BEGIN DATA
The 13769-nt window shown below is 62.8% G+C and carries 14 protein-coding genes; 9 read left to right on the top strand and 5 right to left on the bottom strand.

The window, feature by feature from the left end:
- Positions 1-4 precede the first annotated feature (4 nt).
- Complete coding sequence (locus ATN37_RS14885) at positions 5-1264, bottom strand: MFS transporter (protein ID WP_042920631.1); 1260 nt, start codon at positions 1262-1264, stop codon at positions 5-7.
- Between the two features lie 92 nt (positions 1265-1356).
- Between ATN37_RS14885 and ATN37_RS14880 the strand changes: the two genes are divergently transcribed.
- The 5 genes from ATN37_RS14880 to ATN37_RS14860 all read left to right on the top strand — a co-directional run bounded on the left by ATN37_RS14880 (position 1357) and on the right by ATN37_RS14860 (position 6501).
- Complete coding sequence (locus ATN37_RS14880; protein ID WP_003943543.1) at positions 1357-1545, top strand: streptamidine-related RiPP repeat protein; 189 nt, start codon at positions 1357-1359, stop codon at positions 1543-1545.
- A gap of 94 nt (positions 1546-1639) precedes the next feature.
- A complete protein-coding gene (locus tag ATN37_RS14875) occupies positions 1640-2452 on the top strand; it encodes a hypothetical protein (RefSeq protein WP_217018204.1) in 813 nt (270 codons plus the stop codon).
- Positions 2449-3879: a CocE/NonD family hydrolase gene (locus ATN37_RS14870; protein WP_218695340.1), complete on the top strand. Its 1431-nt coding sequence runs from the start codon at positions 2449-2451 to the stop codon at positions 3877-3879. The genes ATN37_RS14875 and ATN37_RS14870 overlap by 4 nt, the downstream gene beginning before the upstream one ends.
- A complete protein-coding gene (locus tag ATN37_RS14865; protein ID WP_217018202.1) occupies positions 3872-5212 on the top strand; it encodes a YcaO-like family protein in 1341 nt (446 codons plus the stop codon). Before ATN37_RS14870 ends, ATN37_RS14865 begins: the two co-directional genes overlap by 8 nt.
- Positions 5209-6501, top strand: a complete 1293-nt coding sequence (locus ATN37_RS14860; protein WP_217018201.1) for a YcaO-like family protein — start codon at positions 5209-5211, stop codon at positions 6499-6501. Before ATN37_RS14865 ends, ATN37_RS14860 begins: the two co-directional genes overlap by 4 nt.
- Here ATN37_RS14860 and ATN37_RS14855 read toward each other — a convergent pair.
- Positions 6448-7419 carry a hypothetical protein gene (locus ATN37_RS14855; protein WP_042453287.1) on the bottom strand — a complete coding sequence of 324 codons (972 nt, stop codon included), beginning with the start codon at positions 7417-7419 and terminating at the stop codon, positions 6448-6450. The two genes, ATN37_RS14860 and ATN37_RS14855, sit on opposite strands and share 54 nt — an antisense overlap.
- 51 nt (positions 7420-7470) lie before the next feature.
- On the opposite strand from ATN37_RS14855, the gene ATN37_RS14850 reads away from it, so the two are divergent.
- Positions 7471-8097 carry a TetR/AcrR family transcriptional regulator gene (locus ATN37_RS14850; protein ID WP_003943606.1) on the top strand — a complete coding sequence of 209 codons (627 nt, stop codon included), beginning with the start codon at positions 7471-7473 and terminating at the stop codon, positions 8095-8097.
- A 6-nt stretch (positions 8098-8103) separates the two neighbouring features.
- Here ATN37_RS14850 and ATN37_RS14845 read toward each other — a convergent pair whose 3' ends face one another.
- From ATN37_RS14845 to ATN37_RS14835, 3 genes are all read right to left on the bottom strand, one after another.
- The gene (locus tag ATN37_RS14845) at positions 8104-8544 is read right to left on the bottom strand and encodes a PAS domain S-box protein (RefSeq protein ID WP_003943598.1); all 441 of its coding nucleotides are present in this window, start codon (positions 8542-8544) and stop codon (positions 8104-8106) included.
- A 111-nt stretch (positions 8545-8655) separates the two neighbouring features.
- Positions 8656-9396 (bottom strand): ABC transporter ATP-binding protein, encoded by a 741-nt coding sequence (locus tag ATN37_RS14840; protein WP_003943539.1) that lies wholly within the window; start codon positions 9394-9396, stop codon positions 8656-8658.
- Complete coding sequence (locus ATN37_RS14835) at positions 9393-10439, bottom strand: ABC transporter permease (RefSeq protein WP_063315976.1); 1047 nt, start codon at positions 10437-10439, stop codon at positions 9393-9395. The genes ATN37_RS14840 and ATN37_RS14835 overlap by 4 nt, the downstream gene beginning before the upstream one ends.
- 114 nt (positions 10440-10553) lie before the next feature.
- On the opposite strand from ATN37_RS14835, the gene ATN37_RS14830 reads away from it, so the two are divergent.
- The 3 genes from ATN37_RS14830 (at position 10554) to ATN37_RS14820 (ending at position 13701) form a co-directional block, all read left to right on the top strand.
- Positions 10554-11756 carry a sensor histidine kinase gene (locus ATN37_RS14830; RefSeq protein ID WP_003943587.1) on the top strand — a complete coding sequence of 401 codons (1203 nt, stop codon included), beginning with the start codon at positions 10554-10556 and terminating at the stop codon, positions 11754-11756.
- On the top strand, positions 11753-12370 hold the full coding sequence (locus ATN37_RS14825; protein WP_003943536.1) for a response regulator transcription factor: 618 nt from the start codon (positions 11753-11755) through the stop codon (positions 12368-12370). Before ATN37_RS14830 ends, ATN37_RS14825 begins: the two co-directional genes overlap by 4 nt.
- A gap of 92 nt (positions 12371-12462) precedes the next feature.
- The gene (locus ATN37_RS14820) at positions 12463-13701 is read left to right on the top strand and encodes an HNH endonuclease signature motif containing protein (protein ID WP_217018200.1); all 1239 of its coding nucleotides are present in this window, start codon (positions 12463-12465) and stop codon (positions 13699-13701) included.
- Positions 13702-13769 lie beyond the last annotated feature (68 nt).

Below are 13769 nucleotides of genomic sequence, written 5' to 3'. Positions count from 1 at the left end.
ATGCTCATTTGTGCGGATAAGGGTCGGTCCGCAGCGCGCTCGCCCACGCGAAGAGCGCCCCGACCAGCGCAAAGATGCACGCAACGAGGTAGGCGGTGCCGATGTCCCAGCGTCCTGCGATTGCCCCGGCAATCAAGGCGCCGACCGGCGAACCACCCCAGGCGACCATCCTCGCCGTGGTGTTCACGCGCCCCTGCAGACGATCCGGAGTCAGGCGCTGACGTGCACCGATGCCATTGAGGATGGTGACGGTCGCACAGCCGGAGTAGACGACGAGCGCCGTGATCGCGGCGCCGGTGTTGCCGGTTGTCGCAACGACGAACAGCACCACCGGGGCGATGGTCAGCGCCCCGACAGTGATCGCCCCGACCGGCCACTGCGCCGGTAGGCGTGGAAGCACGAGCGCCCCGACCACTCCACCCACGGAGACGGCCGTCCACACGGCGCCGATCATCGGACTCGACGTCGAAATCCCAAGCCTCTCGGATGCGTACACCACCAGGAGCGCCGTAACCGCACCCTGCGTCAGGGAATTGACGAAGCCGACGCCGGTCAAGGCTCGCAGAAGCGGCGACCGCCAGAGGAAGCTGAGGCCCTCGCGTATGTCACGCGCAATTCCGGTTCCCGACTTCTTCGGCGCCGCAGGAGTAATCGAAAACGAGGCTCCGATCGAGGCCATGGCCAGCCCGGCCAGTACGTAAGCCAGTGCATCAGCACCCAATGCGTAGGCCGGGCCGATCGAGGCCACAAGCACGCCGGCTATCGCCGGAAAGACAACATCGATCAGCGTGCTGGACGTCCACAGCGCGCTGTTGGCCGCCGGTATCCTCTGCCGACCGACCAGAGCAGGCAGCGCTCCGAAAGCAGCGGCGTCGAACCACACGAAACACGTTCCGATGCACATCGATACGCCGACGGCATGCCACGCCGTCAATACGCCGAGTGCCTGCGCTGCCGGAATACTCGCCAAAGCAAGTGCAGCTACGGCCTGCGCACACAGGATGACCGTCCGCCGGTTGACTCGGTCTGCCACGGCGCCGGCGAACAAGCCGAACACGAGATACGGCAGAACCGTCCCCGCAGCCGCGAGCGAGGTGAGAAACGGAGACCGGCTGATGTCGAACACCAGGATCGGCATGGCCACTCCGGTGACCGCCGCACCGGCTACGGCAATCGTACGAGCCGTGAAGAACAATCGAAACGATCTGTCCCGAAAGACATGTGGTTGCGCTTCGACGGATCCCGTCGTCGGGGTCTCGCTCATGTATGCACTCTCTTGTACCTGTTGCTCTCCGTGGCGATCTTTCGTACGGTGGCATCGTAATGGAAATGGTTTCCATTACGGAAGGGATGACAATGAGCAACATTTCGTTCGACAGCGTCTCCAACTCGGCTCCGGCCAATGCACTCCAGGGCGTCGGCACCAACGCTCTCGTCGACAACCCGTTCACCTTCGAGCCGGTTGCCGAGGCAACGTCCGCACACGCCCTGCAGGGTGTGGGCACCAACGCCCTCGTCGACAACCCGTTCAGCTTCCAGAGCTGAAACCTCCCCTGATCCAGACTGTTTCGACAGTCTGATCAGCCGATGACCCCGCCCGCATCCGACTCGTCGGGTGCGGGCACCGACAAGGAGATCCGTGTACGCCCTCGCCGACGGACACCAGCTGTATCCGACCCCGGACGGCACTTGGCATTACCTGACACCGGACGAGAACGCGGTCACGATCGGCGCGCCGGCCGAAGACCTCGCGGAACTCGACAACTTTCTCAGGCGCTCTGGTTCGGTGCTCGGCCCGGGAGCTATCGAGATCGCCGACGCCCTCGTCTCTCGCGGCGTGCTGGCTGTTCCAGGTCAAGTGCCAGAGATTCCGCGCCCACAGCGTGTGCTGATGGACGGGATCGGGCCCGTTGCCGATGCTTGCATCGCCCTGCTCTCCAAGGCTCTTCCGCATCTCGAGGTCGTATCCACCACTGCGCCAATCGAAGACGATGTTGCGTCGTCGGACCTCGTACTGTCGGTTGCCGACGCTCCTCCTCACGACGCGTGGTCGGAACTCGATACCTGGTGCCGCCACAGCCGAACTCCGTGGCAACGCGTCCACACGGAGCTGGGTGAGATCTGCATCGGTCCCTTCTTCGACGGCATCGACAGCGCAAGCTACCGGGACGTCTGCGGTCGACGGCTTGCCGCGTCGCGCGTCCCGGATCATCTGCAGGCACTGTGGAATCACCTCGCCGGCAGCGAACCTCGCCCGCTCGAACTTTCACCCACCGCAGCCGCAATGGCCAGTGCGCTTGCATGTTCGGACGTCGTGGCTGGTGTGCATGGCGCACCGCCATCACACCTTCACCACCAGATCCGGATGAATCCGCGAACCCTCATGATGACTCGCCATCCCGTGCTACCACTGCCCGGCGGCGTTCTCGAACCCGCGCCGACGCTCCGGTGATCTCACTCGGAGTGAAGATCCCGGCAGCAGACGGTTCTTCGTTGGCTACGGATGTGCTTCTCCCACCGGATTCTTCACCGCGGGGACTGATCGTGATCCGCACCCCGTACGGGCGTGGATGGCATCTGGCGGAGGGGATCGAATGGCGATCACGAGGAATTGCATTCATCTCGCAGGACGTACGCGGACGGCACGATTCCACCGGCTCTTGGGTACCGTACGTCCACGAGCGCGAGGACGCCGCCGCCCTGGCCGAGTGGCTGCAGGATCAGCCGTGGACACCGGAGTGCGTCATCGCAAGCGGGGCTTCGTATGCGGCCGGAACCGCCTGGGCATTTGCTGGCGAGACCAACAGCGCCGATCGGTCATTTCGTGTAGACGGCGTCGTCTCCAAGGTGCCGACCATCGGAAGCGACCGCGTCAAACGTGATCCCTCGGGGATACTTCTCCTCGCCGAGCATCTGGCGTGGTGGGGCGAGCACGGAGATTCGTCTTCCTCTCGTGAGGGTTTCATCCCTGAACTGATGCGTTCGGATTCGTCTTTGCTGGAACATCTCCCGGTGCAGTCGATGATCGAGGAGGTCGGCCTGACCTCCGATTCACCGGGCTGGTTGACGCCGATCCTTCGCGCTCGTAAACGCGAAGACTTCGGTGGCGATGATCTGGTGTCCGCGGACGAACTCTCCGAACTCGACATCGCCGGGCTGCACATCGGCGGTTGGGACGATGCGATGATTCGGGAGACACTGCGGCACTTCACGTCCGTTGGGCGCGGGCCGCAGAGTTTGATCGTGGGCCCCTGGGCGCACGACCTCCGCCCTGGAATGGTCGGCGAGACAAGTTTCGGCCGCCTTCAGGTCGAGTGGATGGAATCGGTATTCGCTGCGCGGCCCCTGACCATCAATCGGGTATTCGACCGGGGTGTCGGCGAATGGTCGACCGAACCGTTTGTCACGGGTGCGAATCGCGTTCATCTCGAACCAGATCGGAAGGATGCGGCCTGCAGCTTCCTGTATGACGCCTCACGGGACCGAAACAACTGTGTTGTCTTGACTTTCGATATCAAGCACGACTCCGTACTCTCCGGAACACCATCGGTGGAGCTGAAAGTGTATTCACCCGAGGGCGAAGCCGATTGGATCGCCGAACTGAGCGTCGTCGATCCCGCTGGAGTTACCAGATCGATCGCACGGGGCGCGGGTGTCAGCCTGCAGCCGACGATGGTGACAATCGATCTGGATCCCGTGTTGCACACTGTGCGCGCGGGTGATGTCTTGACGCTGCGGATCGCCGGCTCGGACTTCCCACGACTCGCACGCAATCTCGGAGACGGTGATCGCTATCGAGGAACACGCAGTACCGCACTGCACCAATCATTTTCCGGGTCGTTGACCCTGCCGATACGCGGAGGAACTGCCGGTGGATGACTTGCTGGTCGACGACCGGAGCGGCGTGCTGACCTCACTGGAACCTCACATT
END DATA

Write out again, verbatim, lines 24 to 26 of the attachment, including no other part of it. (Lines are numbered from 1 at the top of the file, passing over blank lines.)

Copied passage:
- Positions 8656-9396 (bottom strand): ABC transporter ATP-binding protein, encoded by a 741-nt coding sequence (locus tag ATN37_RS14840; protein WP_003943539.1) that lies wholly within the window; start codon positions 9394-9396, stop codon positions 8656-8658.
- Complete coding sequence (locus ATN37_RS14835) at positions 9393-10439, bottom strand: ABC transporter permease (RefSeq protein WP_063315976.1); 1047 nt, start codon at positions 10437-10439, stop codon at positions 9393-9395. The genes ATN37_RS14840 and ATN37_RS14835 overlap by 4 nt, the downstream gene beginning before the upstream one ends.
- 114 nt (positions 10440-10553) lie before the next feature.